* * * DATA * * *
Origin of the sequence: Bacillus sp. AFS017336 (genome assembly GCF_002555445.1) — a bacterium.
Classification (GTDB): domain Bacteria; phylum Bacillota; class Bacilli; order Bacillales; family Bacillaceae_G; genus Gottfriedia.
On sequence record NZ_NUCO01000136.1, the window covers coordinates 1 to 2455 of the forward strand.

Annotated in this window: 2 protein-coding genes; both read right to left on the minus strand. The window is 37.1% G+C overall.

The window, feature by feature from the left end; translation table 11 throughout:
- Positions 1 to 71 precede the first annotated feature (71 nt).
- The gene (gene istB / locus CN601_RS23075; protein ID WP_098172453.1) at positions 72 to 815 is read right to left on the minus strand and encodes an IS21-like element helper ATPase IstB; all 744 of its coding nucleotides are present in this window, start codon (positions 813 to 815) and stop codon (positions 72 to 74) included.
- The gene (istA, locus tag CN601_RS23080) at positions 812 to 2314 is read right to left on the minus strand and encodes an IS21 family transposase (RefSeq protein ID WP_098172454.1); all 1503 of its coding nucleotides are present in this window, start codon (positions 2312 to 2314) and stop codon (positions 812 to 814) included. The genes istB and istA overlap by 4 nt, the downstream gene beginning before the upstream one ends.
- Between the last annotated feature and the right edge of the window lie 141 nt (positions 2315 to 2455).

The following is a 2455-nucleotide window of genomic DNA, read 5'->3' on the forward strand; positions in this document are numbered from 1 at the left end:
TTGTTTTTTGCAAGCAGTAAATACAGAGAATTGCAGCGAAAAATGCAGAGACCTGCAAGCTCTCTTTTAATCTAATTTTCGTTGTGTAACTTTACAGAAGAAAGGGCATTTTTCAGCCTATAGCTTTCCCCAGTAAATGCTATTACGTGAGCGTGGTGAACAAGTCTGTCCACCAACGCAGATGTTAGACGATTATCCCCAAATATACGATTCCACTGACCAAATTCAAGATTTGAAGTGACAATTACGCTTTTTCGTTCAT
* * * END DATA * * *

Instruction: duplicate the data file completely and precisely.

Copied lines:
Origin of the sequence: Bacillus sp. AFS017336 (genome assembly GCF_002555445.1) — a bacterium.
Classification (GTDB): domain Bacteria; phylum Bacillota; class Bacilli; order Bacillales; family Bacillaceae_G; genus Gottfriedia.
On sequence record NZ_NUCO01000136.1, the window covers coordinates 1 to 2455 of the forward strand.

Annotated in this window: 2 protein-coding genes; both read right to left on the minus strand. The window is 37.1% G+C overall.

The window, feature by feature from the left end; translation table 11 throughout:
- Positions 1 to 71 precede the first annotated feature (71 nt).
- The gene (gene istB / locus CN601_RS23075; protein ID WP_098172453.1) at positions 72 to 815 is read right to left on the minus strand and encodes an IS21-like element helper ATPase IstB; all 744 of its coding nucleotides are present in this window, start codon (positions 813 to 815) and stop codon (positions 72 to 74) included.
- The gene (istA, locus tag CN601_RS23080) at positions 812 to 2314 is read right to left on the minus strand and encodes an IS21 family transposase (RefSeq protein ID WP_098172454.1); all 1503 of its coding nucleotides are present in this window, start codon (positions 2312 to 2314) and stop codon (positions 812 to 814) included. The genes istB and istA overlap by 4 nt, the downstream gene beginning before the upstream one ends.
- Between the last annotated feature and the right edge of the window lie 141 nt (positions 2315 to 2455).

The following is a 2455-nucleotide window of genomic DNA, read 5'->3' on the forward strand; positions in this document are numbered from 1 at the left end:
TTGTTTTTTGCAAGCAGTAAATACAGAGAATTGCAGCGAAAAATGCAGAGACCTGCAAGCTCTCTTTTAATCTAATTTTCGTTGTGTAACTTTACAGAAGAAAGGGCATTTTTCAGCCTATAGCTTTCCCCAGTAAATGCTATTACGTGAGCGTGGTGAACAAGTCTGTCCACCAACGCAGATGTTAGACGATTATCCCCAAATATACGATTCCACTGACCAAATTCAAGATTTGAAGTGACAATTACGCTTTTTCGTTCAT